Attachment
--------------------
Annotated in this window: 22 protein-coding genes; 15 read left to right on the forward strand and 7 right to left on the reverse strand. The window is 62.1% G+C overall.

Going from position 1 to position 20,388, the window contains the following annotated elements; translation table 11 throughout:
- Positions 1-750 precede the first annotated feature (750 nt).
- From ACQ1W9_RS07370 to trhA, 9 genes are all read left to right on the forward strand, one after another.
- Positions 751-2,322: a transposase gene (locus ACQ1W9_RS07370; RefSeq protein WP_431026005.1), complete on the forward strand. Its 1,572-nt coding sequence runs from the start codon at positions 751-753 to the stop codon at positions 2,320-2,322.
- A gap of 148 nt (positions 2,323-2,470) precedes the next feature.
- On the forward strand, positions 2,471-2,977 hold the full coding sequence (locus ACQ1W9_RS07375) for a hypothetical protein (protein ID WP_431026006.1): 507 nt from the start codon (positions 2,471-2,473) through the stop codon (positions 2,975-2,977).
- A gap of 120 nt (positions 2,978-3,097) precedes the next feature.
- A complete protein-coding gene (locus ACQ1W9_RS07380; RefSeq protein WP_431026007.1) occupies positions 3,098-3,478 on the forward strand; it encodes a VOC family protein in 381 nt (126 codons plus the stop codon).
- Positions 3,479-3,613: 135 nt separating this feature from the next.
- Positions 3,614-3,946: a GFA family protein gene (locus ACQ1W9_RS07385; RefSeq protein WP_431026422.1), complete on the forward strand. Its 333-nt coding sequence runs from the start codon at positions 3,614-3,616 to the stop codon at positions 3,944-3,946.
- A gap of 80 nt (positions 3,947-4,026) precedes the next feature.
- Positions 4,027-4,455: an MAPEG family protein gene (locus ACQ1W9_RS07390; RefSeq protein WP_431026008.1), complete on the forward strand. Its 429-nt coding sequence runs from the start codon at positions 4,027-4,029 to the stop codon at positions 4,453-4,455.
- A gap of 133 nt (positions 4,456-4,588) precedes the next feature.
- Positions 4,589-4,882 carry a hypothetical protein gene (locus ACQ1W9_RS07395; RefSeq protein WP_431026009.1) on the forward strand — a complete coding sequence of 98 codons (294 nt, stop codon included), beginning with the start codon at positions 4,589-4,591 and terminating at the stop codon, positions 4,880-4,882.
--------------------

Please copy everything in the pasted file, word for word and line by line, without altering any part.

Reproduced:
Annotated in this window: 22 protein-coding genes; 15 read left to right on the forward strand and 7 right to left on the reverse strand. The window is 62.1% G+C overall.

Going from position 1 to position 20,388, the window contains the following annotated elements; translation table 11 throughout:
- Positions 1-750 precede the first annotated feature (750 nt).
- From ACQ1W9_RS07370 to trhA, 9 genes are all read left to right on the forward strand, one after another.
- Positions 751-2,322: a transposase gene (locus ACQ1W9_RS07370; RefSeq protein WP_431026005.1), complete on the forward strand. Its 1,572-nt coding sequence runs from the start codon at positions 751-753 to the stop codon at positions 2,320-2,322.
- A gap of 148 nt (positions 2,323-2,470) precedes the next feature.
- On the forward strand, positions 2,471-2,977 hold the full coding sequence (locus ACQ1W9_RS07375) for a hypothetical protein (protein ID WP_431026006.1): 507 nt from the start codon (positions 2,471-2,473) through the stop codon (positions 2,975-2,977).
- A gap of 120 nt (positions 2,978-3,097) precedes the next feature.
- A complete protein-coding gene (locus ACQ1W9_RS07380; RefSeq protein WP_431026007.1) occupies positions 3,098-3,478 on the forward strand; it encodes a VOC family protein in 381 nt (126 codons plus the stop codon).
- Positions 3,479-3,613: 135 nt separating this feature from the next.
- Positions 3,614-3,946: a GFA family protein gene (locus ACQ1W9_RS07385; RefSeq protein WP_431026422.1), complete on the forward strand. Its 333-nt coding sequence runs from the start codon at positions 3,614-3,616 to the stop codon at positions 3,944-3,946.
- A gap of 80 nt (positions 3,947-4,026) precedes the next feature.
- Positions 4,027-4,455: an MAPEG family protein gene (locus ACQ1W9_RS07390; RefSeq protein WP_431026008.1), complete on the forward strand. Its 429-nt coding sequence runs from the start codon at positions 4,027-4,029 to the stop codon at positions 4,453-4,455.
- A gap of 133 nt (positions 4,456-4,588) precedes the next feature.
- Positions 4,589-4,882 carry a hypothetical protein gene (locus ACQ1W9_RS07395; RefSeq protein WP_431026009.1) on the forward strand — a complete coding sequence of 98 codons (294 nt, stop codon included), beginning with the start codon at positions 4,589-4,591 and terminating at the stop codon, positions 4,880-4,882.